Disk Performance Internals


My name is Ran Jiang. I am from the Platforms Global Escalation Services team in China. Storage is the slowest component of most computer systems. As such, storage is often a performance bottleneck. Today I want to discuss the disk performance kernel provider, partition manager.  By understanding how the disk performance provider works we can understand how disk performance is tracked internally in Windows and how disk related counters are calculated, which will be helpful for diagnosing storage performance issues.


Disk Performance Architecture

There are two sets of public interfaces to query performance counter data – PDH (Performance Data Helper) or the registry interface. The registry interface to the performance data is older than the PDH interface and has more extensive functionality. However, the PDH interface is easier to use for most performance data collection tasks. The PDH interface is essentially a higher-level abstraction of the functionality that the registry interface provides.

Windows Disk Performance Architecture

Windows performance monitor leverages the PDH interface to get performance data. The performance data helper (PDH) interface calls the registry interface.


Perflib is one key component integrated in the registry interface, which is responsible for translating the request from the application and calling the collect procedure exported by a performance extension DLL. The extension DLL does the real work of data collection and returns a standard data format to perflib.


Extension DLLs should expose Open, Collect, and Close functions to be called by perflib. We can find these functions’ name by checking the registry:

HKEY_LOCAL_MACHINE\SYSTEM\CurrentControlSet\Services\<Service Name>\Performance

Value Name: Close, Collect, Open


Performance Registry


Here is a user mode call stack when an application uses the registry API RegQueryValueEx() to collect performance data:

0017f7ec 004e0000 perfdisk!CollectDiskObjectData+0xf8

0017f964 7702eaa9 advapi32!QueryExtensibleData+0x577

0017fd48 7702e962 advapi32!PerfRegQueryValue+0x5d8

0017fe38 770576f5 advapi32!LocalBaseRegQueryValue+0x313

0017fe9c 004011fc advapi32!RegQueryValueExW+0xa2

0017fec8 00401153 getperfdata!GetPerformanceData+0x3c

0017ff38 0040322a getperfdata!wmain+0x93

0017ff88 773deccb getperfdata!__tmainCRTStartup+0x15e

0017ff94 7798d24d kernel32!BaseThreadInitThunk+0xe

0017ffd4 7798d45f ntdll!__RtlUserThreadStart+0x23

0017ffec 00000000 ntdll!_RtlUserThreadStart+0x1b


Disk performance kernel device stack

Figure 2 shows the I/O manager stack to gather disk performance statistics. The volume manager underneath the file system driver gathers Logical Disk statistics. On Windows 2008 or above, volmgr.sys handles Logical Disk statistics for both dynamic and basic disks. The partition manager, partmgr.sys, gathers physical disk statistics.  These statistics are measured and collected for each request that passes through the I/O manager stack.

Windows IO Manager

Physical Disk Statistics

Partition manager (partmgr.sys) saves performance information in the device extension’s counter context.


Logical Disk statistics

Volume manager (volmgr.sys) also saves performance metrics in its device extension.


How to track disk performance?

Performance information is tracked in the read and write dispatch routines and in the IO completion routines. There are 5 kinds of counter data tracked by partition manager:


1. Queue depth – Total concurrent IOs still in process and not yet completed.

2. Total counts of read and write requests.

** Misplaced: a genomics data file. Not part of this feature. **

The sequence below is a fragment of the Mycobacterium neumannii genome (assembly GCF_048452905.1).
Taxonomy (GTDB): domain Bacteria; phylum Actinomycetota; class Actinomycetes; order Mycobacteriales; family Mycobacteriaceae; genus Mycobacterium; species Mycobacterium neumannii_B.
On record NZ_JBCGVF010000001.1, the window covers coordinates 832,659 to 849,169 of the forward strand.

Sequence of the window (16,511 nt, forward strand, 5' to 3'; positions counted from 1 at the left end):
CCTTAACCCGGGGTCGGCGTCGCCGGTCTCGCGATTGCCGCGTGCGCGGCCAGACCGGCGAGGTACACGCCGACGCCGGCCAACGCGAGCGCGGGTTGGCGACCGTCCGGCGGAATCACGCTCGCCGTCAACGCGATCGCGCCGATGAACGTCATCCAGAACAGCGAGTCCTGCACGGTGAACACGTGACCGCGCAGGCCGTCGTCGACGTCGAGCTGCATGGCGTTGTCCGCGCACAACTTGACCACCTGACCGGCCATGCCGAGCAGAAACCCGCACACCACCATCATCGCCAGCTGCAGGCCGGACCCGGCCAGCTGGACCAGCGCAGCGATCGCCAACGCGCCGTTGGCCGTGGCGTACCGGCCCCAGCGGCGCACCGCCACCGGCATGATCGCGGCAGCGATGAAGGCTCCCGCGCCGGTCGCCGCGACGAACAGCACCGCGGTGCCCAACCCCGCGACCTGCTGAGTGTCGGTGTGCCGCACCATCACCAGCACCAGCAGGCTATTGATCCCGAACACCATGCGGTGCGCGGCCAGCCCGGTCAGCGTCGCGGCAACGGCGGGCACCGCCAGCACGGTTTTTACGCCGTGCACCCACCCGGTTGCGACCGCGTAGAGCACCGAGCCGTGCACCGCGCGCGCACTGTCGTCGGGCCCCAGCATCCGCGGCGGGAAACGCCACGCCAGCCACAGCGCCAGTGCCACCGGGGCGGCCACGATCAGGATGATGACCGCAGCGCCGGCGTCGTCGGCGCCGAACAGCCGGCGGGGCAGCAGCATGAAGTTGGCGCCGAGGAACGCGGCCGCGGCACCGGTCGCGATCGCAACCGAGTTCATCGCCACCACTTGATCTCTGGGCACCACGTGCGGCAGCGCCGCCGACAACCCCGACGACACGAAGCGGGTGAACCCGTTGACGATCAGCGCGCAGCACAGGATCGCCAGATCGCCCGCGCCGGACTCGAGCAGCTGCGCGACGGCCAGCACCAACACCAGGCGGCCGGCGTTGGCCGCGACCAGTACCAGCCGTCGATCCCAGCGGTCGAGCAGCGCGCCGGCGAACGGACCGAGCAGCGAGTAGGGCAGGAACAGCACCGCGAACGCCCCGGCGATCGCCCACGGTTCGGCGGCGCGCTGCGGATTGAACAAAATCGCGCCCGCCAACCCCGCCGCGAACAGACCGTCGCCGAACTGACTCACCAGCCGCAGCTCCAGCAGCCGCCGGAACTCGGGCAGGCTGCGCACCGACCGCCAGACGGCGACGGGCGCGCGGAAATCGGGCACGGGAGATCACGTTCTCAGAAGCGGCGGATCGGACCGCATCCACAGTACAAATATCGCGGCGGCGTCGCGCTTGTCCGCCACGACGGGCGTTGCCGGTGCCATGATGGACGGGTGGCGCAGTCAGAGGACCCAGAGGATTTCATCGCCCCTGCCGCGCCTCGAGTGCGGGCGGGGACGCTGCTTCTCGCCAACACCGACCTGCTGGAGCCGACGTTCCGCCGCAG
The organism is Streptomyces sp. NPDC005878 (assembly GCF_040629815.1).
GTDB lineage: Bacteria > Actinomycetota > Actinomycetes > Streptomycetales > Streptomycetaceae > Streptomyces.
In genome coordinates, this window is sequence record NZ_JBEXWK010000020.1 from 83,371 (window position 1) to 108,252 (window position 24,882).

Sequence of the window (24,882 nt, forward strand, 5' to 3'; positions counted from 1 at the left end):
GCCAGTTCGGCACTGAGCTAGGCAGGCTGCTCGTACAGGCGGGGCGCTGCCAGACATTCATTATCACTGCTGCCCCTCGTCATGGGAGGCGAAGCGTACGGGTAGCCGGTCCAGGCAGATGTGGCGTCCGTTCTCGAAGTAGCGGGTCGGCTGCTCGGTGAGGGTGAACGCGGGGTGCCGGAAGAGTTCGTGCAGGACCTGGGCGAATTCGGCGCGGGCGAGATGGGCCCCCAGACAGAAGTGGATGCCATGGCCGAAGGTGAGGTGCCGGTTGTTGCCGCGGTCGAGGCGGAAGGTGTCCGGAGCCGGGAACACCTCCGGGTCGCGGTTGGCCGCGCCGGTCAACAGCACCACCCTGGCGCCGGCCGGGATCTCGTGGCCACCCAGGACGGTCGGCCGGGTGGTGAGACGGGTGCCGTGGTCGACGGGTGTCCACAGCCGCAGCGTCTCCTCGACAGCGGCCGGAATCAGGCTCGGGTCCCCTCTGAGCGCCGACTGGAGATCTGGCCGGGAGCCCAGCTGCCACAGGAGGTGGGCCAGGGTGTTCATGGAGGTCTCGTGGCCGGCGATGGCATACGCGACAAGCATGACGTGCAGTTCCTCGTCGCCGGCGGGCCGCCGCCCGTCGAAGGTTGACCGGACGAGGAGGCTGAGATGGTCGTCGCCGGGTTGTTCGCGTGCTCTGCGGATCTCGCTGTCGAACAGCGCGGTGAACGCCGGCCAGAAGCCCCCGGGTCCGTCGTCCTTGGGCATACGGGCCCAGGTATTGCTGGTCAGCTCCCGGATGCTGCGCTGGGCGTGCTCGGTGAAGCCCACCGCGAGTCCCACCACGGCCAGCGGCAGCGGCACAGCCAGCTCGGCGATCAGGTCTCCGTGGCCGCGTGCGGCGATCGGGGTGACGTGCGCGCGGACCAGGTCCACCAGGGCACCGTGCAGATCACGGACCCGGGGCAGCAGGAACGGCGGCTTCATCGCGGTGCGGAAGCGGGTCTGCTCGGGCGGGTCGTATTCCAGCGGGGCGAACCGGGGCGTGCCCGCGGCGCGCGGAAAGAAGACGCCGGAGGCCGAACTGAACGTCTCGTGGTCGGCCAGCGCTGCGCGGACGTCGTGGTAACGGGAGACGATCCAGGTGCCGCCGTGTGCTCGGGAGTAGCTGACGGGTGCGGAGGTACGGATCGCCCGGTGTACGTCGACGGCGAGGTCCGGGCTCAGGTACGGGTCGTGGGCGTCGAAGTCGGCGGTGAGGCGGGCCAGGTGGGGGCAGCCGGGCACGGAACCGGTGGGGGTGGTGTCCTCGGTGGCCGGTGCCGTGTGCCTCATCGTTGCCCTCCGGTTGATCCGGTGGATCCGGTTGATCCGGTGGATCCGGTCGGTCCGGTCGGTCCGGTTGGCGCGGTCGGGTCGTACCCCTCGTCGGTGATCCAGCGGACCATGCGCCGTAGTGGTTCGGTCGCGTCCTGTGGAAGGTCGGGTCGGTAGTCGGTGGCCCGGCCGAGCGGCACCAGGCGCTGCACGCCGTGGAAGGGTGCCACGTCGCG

3. Total read and write time for all IO requests.  For example: There are total 2 write IOs completed since disk counter is enabled, one takes 1 sec and the other takes 2 sec. Then, this write counter will be 1 sec + 2 sec = 3 sec.

4. Total Idle time.

5. Total split IO (fragmented IO).


Let’s talk about them separately.


Queue depth:

When a new IRP is sent to partition manager it will increment the queue depth. Partition manager will decrement the queue depth when completing an IRP. Therefore, the value indicates how many concurrent IOs are still in process.


Total read and write count:

When any read or write IO has been completed the partition manager IRP completion routine will get called. Then the read or write counter will be incremented. Note we only track completed IOs here.


Total read and write time for IOs:

When any read or write IO starts, partition manager’s dispatch routine will record the current time stamp in the IO stack location of the IRP. When an IRP is completed the completion routine will use this time stamp and the current system time to calculate the time taken to complete this IO.  Partition manager will then add this value to the appropriate counter in the device extension.


Total Idle time:

When completing an IRP and decrementing the queue depth partition manager will check if the queue depth reaches 0. If yes, it indicates the disk state has been transitioned from busy to idle. Then it will save the time stamp to Last Idle Clock in the counter context.


When a new IRP is sent to partition manager it will increment the queue depth and will check if queue depth reaches 1. If yes, it indicates the disk state has been transitioned from idle to busy. Then Idle time counter will be increased by (current time stamp – Last Idle Clock).


Total split IO (fragmented IO):

When completing an IRP, partition manager will check if the IRP is marked as IRP_ASSOCIATED_IRP. This flag is usually set by the file system driver when a large IO is split into multiple smaller IOs. Typically, when an IO contains several runs and each run will contain continuous block of data, NTFS will create an associated IRP for each run and send this IRP to the lower level driver. Therefore, this counter usually can be used to track fragmented IOs.


Note: Disk performance statistics are saved to an array whose index corresponds to each processor. Most of the counters are saved to the index corresponding to the processor the IRP was completed on.


How to convert to performance counter?

Now we understand how the kernel keeps tracking of these metrics. We need to map those metrics in kernel to the performance counter as shown in performance monitor. The counters visible in performance monitor are calculated based on the metrics from kernel. Each counter has a counter type and each counter type has a different calculation. The counter type determines how the counter data is calculated, averaged, and displayed.